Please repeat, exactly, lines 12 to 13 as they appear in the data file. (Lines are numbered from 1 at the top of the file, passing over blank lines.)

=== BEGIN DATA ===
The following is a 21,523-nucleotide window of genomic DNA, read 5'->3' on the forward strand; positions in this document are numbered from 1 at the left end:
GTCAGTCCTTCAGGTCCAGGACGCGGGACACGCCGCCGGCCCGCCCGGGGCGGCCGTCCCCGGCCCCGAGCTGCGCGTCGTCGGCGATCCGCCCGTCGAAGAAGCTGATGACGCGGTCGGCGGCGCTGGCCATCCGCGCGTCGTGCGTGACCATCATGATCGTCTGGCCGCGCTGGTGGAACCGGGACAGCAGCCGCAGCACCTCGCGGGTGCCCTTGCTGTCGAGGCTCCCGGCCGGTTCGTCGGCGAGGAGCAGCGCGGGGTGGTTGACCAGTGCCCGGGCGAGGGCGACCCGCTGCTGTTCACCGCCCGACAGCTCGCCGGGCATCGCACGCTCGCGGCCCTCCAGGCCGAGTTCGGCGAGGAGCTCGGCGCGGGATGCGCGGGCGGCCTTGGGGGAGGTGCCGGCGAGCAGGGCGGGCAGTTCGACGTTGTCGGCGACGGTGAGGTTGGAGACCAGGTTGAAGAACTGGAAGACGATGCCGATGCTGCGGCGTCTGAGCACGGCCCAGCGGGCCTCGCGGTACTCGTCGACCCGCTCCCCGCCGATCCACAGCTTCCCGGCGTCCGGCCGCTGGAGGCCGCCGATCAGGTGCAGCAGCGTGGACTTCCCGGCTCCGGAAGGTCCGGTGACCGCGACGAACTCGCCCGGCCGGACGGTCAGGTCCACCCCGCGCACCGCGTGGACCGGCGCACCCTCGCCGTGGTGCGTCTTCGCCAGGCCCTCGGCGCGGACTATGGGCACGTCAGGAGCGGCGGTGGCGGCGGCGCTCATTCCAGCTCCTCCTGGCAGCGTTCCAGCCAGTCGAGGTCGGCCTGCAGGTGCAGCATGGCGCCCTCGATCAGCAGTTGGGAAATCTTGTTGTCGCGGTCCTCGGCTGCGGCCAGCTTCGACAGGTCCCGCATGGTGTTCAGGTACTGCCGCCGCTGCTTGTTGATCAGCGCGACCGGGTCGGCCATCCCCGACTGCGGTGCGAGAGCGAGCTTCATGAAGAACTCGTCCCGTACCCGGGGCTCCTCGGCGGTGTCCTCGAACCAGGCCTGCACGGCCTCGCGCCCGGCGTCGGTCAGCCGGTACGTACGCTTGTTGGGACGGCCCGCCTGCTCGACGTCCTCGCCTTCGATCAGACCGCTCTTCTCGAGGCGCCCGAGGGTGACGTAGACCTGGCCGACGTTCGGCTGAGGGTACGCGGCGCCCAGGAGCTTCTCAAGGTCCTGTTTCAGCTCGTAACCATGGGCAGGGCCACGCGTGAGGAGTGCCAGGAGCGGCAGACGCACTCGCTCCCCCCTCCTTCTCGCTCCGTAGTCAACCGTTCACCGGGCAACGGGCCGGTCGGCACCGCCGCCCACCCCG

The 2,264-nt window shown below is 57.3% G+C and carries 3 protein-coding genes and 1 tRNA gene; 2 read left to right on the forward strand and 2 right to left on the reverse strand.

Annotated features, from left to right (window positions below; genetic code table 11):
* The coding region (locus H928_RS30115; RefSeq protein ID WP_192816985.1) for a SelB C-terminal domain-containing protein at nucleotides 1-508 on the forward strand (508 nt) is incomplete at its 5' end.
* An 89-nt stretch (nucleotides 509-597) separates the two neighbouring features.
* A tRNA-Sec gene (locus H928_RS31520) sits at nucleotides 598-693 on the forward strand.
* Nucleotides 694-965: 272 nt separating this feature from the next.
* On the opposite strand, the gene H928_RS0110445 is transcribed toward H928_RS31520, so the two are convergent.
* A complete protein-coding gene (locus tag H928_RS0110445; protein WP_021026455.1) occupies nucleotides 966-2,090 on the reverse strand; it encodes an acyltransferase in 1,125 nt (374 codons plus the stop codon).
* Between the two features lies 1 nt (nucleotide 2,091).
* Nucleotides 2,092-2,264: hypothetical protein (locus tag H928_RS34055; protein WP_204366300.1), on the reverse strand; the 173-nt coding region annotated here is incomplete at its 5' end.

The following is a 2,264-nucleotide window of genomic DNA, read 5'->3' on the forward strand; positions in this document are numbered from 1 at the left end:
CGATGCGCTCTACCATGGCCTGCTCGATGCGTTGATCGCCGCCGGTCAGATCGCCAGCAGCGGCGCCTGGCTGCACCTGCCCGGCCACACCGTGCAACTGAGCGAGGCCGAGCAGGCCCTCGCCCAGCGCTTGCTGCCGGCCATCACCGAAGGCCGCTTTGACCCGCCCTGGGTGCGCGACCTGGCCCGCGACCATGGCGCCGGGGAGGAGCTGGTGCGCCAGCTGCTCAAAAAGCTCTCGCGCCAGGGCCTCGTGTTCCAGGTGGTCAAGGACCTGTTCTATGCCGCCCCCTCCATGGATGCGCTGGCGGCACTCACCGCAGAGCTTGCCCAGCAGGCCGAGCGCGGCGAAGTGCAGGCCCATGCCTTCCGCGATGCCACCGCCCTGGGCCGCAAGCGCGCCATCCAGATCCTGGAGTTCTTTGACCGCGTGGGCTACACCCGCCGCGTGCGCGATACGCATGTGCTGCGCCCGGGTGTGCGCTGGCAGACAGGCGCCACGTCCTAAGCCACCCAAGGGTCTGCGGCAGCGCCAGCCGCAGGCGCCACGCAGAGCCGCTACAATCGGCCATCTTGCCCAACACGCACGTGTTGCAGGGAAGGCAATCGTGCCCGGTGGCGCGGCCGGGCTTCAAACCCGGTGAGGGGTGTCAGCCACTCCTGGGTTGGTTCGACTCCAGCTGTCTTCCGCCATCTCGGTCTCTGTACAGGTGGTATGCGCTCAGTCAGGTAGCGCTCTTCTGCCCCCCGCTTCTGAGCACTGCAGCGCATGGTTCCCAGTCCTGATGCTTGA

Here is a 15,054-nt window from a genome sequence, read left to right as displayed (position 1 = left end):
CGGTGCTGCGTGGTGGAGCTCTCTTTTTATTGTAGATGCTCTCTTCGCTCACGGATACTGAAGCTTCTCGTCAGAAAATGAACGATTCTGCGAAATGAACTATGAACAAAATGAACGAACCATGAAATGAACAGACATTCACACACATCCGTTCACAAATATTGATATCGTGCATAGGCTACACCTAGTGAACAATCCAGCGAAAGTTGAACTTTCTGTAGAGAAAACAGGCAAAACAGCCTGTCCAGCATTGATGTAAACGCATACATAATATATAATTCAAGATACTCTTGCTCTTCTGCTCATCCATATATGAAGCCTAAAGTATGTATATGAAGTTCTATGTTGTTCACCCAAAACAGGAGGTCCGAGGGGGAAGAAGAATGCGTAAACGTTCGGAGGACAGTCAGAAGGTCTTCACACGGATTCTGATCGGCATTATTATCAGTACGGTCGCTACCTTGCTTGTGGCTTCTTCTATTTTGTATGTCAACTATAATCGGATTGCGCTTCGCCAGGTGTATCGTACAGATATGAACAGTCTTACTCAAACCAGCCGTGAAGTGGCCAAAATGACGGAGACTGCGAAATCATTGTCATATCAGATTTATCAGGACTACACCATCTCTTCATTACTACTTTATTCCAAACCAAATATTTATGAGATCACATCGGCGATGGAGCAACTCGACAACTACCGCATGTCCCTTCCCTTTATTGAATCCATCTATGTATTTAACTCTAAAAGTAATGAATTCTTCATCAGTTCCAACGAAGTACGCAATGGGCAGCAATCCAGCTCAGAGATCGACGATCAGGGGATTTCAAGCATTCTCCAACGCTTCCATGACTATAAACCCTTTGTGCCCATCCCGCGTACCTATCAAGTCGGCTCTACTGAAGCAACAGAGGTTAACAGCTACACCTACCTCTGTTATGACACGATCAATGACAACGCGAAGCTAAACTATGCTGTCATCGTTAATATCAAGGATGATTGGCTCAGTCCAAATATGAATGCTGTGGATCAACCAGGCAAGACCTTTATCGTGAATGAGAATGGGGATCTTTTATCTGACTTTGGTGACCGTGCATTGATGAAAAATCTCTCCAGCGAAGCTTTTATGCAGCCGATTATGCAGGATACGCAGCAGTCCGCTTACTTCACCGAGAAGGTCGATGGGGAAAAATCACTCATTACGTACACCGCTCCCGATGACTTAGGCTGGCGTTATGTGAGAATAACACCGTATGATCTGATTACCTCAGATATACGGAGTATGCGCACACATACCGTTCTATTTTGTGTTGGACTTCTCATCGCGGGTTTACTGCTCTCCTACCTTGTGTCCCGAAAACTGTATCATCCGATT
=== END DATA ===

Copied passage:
* Nucleotides 2,092-2,264: hypothetical protein (locus tag H928_RS34055; protein WP_204366300.1), on the reverse strand; the 173-nt coding region annotated here is incomplete at its 5' end.

The following is a 2,264-nucleotide window of genomic DNA, read 5'->3' on the forward strand; positions in this document are numbered from 1 at the left end: